With respect to the stolen generations, what Bolt fails to see is that children of any background, when institutionalised or separated from their parents at a young age, are damaged by that separation whether they are better off in every other way or not.

Whitefellas have done some hideous things to whitefella children over the years, and whitefella children have suffered. This was the whole point of Rudd's apology to Forgotten children.

Given the enormous contrast between the Aboriginal world and the whitefella world, the difference in physical appearance, and the tendency of some whitefellas to be smug about race, Aboriginal children have unquestionably suffered more than whitefella children when separated from their families.

Bolt does not discriminate on this score, he holds that regardless of colour separation has NO adverse impact on anyone of any colour, and will slap down any person who dares to suggest otherwise. It’s no surprise then that he cannot allow for the notion that even if Aboriginal children were not ‘stolen’, Aboriginals have every good reason to see it that way.

I’m sure I would have trouble convincing any sane person that we have ripped off Aboriginal stockmen, gone n--- hunting, fed people poison flour, taken the land, and sent body parts to museums in jars of formaldehyde [etc], yet insist “but when we took the children, that was different; it was because we really cared about them.”

Given that Bolt has made a great deal of noise about his attitudes over time, no matter how much he protests he meant well it should have been no surprise his ‘professional Aboriginal’ slur provoked a little legal action.


In the two offensive 2009 articles in question [and some related blogs] Bolt accused some people of choosing to be Aboriginal even though they look and could pass for white. His tone suggested this was wrong of them.
This attitude alone implies white is what one ought to choose - even if the idea of ‘passing for white’ doesn't itself amount to incitement to commit a ‘justifiable fraud’.

One of the complainants in the case against Bolt was former ATSIC chairman Geoff Clark who, let’s face it, doesn’t warm the cockles of many hearts.
But the person Bolt really got stuck into was Larissa Behrendt, and it was in sticking it to her that he really came unstuck:

     blah blah blah …”demanding special rights for ‘my people’. But which people are ‘yours’ exactly, mein liebchen? And isn’t it bizarre to demand laws to give you more rights as a white Aborigine than your own white dad?”

This is extraordinary stuff, including his defence that he Googled the people he mentioned to check his facts because that is what journalists do [excuse me while I laugh up my sleeve]. 

Google lists, for the first few pages of an enquiry, nothing to suggest Behrendt's black father might have been a white German.
Behrendt has done very well for herself, graduating from Harvard Law school - with a doctorate no less. She has long been active in Aboriginal affairs, and has published a wide range of influential papers on topics pertinent to Aboriginal Australia’s past and future.


One of the things I believe Bolt was suggesting is that if someone Aboriginal is healthy, has a sufficient grasp of the white world to know how to dress, and behaves well in mixed company, then perhaps they should pay for their own Harvard education and let some more disadvantaged Indigenous person[s] use the money. Did Behrendt prevent other, more needy Aboriginals from getting these funds?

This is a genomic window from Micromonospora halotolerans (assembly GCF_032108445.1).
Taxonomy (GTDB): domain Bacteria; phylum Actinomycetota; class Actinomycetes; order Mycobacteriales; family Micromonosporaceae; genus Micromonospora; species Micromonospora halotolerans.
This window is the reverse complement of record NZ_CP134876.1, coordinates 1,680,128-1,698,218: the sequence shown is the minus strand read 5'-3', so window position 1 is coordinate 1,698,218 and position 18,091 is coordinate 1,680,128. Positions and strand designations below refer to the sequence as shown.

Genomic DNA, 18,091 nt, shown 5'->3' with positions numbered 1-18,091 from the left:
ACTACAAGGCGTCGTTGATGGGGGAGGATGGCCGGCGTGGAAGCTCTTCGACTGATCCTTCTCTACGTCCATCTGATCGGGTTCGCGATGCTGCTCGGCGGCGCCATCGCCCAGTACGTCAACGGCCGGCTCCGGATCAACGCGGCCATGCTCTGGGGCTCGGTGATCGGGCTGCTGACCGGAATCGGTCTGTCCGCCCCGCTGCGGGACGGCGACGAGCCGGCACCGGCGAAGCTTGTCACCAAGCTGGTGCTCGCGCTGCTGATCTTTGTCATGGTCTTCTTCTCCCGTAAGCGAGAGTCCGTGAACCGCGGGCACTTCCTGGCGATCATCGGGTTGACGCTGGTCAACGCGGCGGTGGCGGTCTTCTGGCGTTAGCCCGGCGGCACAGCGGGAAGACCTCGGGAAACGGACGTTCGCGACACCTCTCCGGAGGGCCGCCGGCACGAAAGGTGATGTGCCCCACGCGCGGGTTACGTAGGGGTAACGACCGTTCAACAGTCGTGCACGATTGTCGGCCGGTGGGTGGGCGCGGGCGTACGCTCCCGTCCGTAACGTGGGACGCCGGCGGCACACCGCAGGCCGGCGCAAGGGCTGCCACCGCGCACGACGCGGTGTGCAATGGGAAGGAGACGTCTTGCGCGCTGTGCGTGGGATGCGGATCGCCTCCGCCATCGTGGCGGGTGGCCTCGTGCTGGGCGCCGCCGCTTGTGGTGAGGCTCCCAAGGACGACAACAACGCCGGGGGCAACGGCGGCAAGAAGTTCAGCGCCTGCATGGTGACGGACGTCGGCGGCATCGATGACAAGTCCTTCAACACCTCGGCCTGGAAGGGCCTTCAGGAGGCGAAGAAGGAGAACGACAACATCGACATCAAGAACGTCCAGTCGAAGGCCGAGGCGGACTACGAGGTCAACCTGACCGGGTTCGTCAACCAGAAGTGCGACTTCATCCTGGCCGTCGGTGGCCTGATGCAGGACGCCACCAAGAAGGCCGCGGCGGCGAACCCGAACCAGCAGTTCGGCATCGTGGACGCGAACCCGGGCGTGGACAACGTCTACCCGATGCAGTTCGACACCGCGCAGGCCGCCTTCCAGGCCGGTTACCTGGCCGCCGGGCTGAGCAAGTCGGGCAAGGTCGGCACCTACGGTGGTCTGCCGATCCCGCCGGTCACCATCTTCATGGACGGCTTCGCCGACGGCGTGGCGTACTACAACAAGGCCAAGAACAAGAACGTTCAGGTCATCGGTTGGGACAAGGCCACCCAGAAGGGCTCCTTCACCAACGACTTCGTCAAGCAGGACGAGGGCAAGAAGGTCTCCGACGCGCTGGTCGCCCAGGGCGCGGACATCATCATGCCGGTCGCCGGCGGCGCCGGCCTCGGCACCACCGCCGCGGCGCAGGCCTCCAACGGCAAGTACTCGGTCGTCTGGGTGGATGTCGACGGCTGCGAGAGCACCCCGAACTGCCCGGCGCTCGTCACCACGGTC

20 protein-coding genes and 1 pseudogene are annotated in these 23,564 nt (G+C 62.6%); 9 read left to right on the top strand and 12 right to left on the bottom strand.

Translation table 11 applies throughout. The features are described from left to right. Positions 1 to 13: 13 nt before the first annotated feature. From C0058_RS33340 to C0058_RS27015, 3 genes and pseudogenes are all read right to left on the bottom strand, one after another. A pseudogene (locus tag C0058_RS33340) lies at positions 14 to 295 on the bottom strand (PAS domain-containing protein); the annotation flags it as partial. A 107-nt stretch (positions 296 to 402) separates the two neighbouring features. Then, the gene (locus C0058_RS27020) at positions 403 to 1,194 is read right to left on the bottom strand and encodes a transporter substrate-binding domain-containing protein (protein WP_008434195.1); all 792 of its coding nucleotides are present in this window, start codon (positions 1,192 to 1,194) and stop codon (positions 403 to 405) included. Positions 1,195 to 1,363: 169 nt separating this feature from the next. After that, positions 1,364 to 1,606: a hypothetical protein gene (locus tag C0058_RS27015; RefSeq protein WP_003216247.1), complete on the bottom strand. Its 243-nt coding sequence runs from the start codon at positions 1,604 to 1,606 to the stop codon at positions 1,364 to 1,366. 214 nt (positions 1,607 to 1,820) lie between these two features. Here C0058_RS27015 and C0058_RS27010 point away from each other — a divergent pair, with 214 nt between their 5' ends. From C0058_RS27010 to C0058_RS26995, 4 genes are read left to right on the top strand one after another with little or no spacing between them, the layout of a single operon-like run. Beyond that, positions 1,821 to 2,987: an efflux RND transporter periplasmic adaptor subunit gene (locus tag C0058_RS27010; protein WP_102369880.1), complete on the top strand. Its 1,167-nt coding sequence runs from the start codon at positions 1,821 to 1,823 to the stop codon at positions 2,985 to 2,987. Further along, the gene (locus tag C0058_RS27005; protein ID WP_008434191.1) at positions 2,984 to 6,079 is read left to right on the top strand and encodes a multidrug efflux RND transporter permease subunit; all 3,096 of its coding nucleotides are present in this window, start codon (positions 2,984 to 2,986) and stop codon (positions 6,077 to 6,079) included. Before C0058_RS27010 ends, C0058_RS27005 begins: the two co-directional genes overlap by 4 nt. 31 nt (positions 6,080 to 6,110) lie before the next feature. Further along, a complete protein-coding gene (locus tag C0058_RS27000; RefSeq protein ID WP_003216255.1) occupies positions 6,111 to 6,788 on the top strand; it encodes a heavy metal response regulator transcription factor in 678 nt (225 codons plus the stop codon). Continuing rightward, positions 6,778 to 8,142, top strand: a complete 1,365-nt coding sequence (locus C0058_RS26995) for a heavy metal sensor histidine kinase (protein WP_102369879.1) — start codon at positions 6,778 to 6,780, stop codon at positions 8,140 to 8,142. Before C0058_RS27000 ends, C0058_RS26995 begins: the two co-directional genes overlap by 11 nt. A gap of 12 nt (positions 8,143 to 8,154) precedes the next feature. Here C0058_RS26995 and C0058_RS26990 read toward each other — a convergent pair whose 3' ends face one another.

There are several possible answers to this suggestion":
  • If it’s legal, why not take the money?
  • Only Larissa and her community really know whether she has always identified herself as Aboriginal or not [though I’m voting for ‘of course she has’].
  • Perhaps the good she has achieved – as a person who knows better than to wipe her nose on her sleeve in public – far outweighs what it has cost in terms of Aboriginal dollars
No, this judgment against Bolt does not sound the death knell for freedom of speech. It was simply a request that he get his facts right and stop being a personal, sarcastic bitch when discussing reasonable questions about the politics of race.

And what has the white colour of anyone's skin to do with racial identity? 
If I were Aboriginal and appeared white and heard someone trashing my family - many of whom were dark and conspicuously Aboriginal, should I feel nothing? Say nothing? Just get on with life thanking the good Lord that I was lucky enough to inherit white skin?

One’s cultural and ethnic upbringing is not a matter of choice. Behrendt was raised by Aboriginal people, and her family and community are Aboriginal. Should she turn her back on them?

I can only judge this by looking at how my own upbringing influenced my own identity. [Given that many Anglos are genetically mongrels, this seems a valid way to approach the issue.]

Only 1/8th Irish, I was raised as an Irish Catholic. The Irish part meant genealogy was as important to my family as it was to the Celts a thousand years ago, and I place specific values and expectations on my relationships with members of my extended family [including second cousins twice removed]. 

Being raised to think of myself as Irish Catholic meant viewing the English occupation of Ireland a certain way, colouring my opinion of British royalty and the British class system. 
It’s probably why I would rather listen to Irish music or the Hallelujah Chorus than to Chinese Opera.

With each successive generation of the Fruitcake family, the red hair and freckles are fading, but my colouring has nothing to do with anything I feel or believe or the rules I live by, nor does it change the very Irish names in my family tree. 

Raised within an extended and exclusively Greek family, my niece has children who are Greek Orthodox in religion, and think of themselves as Greek Australians. 
In truth, many Greek whitefellas place their own interpretation on the importance of family, and the western world's cult of the individual. 
Being culturally Greek, my nieces and nephews will have slightly different personal aspirations from their Anglo-Irish relatives.